50% of higher judiciary corrupt, says ex-SC judge Markandey Katju
Chandigarh: Known for his controversial statements, justice Markandey Katju (retd), a former judge of the Supreme Court (SC), claimed here on Monday that 50% of the higher judiciary consisting of SC and high court judges was corrupt.
Katju, a former chairman of the Press Council of India, was addressing lawyers at the Punjab and Haryana high court during a function organised by the Lawyers for Democracy, a young lawyers’ group, to mark Shaheed Bhagat Singh’s birth anniversary.
“My assessment is that 50% of the higher judiciary has become corrupt,” Katju said, while claiming that he had got a dossier on Chief Justice of India HL Dattu’s alleged properties and given it to then law minister Ravi Shankar Prasad and others, but to no avail.
“I was targeted by former chief justice RM Lodha for my views. Let it all be investigated. SC judges are annoyed. But I am not bothered…,” Katju said. He also slammed the trend of judges and their relatives practising in the same court.
Katju, who was twice interrupted by some lawyers sitting in the Bar room, did not spare even Mahatma Gandhi and Subhas Chandra Bose. At least 10 times during his one-and-a-half-hour speech, he termed Gandhi as a “fraud” and blamed him for the Hindu-Muslim divide during the freedom struggle. “He (Gandhi) was a British agent who propagated Hindu religion. He was not the Father of the Nation. It was Akbar who was the real father of the nation… It’s nonsense to say that Gandhi gave us freedom. Gandhi, in fact, changed the path of the freedom struggle laid down by freedom fighters such as Bhagat Singh,” Katju said.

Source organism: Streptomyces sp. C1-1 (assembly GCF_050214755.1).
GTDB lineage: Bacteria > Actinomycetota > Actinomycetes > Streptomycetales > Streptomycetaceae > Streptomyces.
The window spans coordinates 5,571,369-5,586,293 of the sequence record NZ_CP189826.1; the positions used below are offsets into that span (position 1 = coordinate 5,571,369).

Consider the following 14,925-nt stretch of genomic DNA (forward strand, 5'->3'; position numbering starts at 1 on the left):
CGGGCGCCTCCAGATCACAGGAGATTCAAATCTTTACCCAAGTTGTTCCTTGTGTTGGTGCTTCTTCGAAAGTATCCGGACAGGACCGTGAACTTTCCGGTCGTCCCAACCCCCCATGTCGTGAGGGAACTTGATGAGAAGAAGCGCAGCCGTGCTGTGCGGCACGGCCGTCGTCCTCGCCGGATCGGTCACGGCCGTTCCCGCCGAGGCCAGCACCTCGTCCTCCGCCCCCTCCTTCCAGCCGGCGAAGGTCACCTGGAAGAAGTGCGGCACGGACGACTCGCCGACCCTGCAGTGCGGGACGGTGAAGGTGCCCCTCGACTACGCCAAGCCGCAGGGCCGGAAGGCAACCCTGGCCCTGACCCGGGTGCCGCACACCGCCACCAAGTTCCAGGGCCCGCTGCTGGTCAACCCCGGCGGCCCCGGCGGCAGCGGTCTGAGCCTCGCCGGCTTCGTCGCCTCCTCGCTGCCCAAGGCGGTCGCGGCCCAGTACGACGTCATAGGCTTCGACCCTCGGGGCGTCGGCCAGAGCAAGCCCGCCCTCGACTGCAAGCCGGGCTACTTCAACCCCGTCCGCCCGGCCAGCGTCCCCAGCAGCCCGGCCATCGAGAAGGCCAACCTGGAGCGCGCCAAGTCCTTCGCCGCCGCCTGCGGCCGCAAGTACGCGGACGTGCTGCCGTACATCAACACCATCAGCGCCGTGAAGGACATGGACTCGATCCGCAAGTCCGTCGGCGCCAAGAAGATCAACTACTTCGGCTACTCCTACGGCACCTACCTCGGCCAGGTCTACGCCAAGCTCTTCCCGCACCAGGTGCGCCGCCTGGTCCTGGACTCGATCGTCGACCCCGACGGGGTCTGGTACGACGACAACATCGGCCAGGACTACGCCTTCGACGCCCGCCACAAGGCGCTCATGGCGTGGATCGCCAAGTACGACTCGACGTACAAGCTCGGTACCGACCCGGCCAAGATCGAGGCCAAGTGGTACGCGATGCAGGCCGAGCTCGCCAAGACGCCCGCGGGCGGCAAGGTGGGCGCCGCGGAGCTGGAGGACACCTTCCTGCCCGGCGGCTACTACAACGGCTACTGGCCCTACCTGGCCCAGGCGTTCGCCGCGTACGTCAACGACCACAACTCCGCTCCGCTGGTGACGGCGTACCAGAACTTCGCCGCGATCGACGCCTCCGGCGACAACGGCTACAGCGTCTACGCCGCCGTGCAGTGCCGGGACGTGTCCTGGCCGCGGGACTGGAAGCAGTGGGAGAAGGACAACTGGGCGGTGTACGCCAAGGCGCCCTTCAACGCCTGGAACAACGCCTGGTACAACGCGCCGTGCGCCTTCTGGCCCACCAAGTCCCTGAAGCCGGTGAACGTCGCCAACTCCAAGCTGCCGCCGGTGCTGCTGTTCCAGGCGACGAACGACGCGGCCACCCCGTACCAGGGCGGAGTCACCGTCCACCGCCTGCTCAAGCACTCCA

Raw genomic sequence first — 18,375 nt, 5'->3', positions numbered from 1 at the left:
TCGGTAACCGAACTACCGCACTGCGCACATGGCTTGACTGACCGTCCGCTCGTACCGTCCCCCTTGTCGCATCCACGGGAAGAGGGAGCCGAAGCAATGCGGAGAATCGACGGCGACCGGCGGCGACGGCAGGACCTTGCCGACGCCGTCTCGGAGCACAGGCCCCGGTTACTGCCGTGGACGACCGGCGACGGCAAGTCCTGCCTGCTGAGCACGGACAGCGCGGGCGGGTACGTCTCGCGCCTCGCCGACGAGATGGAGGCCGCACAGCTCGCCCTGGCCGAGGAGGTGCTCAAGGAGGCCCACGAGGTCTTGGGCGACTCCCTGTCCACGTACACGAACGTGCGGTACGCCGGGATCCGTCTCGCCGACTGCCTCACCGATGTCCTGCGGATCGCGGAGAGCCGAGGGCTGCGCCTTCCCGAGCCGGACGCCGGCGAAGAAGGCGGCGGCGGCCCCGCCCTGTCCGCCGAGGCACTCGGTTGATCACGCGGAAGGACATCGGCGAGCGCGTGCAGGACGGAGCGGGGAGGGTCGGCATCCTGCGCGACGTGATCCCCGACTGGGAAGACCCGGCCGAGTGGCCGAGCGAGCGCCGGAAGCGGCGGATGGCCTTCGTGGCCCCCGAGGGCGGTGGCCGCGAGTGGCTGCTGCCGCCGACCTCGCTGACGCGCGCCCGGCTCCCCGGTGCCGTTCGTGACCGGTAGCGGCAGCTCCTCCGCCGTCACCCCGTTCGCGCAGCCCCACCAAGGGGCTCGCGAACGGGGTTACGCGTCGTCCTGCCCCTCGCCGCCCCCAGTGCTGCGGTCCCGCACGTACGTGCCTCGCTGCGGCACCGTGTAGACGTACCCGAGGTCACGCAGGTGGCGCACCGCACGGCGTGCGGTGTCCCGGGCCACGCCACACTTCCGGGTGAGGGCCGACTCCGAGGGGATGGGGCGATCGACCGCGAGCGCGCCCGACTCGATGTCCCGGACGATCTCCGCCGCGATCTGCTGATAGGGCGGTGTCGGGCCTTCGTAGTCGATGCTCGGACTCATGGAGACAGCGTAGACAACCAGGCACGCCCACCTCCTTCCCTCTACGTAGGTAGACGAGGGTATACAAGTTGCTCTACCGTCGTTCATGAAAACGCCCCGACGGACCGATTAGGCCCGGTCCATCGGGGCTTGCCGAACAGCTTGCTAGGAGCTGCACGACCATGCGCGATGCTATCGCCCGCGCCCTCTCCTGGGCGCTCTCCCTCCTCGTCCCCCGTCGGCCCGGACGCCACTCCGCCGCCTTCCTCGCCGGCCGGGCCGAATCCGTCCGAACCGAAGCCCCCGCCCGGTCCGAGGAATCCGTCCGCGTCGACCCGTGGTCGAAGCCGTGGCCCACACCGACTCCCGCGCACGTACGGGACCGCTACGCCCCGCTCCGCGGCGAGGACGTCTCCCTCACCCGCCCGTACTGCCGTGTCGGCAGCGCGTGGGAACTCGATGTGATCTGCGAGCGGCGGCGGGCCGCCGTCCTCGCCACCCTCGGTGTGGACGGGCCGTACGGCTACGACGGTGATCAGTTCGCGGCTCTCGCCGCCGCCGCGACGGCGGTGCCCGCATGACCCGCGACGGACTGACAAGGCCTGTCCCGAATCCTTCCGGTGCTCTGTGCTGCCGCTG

On Bose, the former judge said, “He became overambitious. He kept hobnobbing with Hitler. But Hitler did not show any interest in him.”
Talking about politicians of the country, he said, “They should have been shot long ago. A majority of them are rogues and rascals,” while claiming that the entire system had collapsed and he saw a revolt in the near future.
Meanwhile, Katju asked the Punjab and Haryana high court Bar Association to approach the governments of both states on the issue of conducting court proceedings in Hindi and Punjabi. “If they do not agree, launch an agitation,” he said, giving examples of Rajasthan, Madhya Pradesh and Uttar Pradesh, where court proceedings are conducted in Hindi. However, he said lawyers should have the option of choosing a language.